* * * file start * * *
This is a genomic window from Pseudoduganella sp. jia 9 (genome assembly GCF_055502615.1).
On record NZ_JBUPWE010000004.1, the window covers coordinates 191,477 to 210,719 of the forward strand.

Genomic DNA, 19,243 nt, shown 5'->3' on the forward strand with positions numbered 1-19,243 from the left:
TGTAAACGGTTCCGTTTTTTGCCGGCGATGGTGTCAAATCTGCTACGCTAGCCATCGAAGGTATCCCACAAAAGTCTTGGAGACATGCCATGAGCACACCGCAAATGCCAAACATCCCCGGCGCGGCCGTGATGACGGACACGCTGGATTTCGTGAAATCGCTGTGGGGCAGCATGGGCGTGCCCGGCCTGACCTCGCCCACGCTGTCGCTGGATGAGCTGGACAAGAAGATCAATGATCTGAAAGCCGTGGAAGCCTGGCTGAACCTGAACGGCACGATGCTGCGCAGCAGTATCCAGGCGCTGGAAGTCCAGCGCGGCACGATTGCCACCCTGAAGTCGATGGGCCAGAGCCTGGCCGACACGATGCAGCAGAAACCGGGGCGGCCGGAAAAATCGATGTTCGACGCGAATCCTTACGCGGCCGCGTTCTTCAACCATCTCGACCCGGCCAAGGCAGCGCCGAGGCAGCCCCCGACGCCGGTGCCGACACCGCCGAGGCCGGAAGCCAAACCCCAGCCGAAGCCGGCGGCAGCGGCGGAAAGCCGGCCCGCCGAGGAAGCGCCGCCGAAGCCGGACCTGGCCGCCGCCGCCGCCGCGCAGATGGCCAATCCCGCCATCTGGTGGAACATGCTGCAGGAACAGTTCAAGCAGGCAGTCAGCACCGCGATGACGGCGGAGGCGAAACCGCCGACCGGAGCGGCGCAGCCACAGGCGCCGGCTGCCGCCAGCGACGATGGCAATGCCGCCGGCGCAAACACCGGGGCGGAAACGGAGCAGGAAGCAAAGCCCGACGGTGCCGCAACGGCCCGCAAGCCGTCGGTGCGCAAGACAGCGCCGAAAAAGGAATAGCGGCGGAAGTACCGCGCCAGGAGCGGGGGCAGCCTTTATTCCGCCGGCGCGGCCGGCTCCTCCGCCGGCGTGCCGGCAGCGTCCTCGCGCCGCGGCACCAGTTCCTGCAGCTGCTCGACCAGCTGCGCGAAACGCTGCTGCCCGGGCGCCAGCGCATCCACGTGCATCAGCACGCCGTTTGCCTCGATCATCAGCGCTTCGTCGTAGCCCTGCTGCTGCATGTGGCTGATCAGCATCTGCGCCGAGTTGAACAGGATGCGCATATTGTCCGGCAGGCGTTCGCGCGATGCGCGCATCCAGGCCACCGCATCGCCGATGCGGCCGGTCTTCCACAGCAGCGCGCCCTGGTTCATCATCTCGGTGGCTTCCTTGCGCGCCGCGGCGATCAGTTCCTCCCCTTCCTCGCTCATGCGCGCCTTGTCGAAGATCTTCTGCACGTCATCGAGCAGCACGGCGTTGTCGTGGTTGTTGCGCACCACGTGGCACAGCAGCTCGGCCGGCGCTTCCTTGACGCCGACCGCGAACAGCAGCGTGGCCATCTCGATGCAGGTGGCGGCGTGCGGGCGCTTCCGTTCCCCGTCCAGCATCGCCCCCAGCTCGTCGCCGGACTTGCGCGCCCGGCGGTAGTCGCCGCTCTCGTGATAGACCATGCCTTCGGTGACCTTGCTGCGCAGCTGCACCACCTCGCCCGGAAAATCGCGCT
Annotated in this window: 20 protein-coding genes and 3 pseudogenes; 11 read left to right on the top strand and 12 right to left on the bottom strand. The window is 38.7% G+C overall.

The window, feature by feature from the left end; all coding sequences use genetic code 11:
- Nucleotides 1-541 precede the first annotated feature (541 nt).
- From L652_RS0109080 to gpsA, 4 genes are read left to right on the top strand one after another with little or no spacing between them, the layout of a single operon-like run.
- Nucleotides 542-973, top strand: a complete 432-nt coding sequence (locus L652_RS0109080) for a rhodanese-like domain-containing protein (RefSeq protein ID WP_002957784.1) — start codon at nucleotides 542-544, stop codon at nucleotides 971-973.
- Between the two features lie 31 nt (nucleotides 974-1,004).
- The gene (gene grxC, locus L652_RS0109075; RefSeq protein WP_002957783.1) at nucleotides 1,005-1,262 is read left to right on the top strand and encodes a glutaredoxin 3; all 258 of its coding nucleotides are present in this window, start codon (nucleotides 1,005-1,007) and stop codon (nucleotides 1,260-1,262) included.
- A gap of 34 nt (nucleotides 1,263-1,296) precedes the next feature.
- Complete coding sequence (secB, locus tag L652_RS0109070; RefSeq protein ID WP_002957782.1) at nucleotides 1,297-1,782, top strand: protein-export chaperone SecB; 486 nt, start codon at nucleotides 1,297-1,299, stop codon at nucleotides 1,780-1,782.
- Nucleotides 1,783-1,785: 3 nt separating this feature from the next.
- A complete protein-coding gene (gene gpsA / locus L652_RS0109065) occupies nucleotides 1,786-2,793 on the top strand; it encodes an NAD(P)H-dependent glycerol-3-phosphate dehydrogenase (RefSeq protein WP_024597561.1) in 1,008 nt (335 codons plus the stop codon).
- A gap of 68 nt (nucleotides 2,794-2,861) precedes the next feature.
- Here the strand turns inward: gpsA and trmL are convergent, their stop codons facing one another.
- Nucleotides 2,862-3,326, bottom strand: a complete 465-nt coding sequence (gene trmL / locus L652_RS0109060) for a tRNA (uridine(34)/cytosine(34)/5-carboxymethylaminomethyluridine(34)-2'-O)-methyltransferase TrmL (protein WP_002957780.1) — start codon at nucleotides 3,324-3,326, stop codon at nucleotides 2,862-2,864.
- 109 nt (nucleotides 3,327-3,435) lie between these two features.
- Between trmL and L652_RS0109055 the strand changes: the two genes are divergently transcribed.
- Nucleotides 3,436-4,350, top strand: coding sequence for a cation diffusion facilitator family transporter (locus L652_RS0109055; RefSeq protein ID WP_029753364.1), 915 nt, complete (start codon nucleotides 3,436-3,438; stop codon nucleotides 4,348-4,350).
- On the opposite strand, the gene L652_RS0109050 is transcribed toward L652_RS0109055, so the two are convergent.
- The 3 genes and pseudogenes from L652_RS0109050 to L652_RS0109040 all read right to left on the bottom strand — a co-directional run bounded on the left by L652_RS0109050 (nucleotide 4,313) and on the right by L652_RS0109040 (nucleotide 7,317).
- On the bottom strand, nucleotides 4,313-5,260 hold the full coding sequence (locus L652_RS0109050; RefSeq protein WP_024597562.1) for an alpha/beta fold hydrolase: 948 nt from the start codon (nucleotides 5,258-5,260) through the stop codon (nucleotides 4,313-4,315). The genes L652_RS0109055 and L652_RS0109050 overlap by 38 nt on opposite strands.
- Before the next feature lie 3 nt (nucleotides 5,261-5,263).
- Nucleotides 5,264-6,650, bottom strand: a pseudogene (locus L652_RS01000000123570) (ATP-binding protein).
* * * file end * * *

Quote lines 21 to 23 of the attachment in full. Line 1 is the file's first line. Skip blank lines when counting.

- Nucleotides 3,436-4,350, top strand: coding sequence for a cation diffusion facilitator family transporter (locus L652_RS0109055; RefSeq protein ID WP_029753364.1), 915 nt, complete (start codon nucleotides 3,436-3,438; stop codon nucleotides 4,348-4,350).
- On the opposite strand, the gene L652_RS0109050 is transcribed toward L652_RS0109055, so the two are convergent.
- The 3 genes and pseudogenes from L652_RS0109050 to L652_RS0109040 all read right to left on the bottom strand — a co-directional run bounded on the left by L652_RS0109050 (nucleotide 4,313) and on the right by L652_RS0109040 (nucleotide 7,317).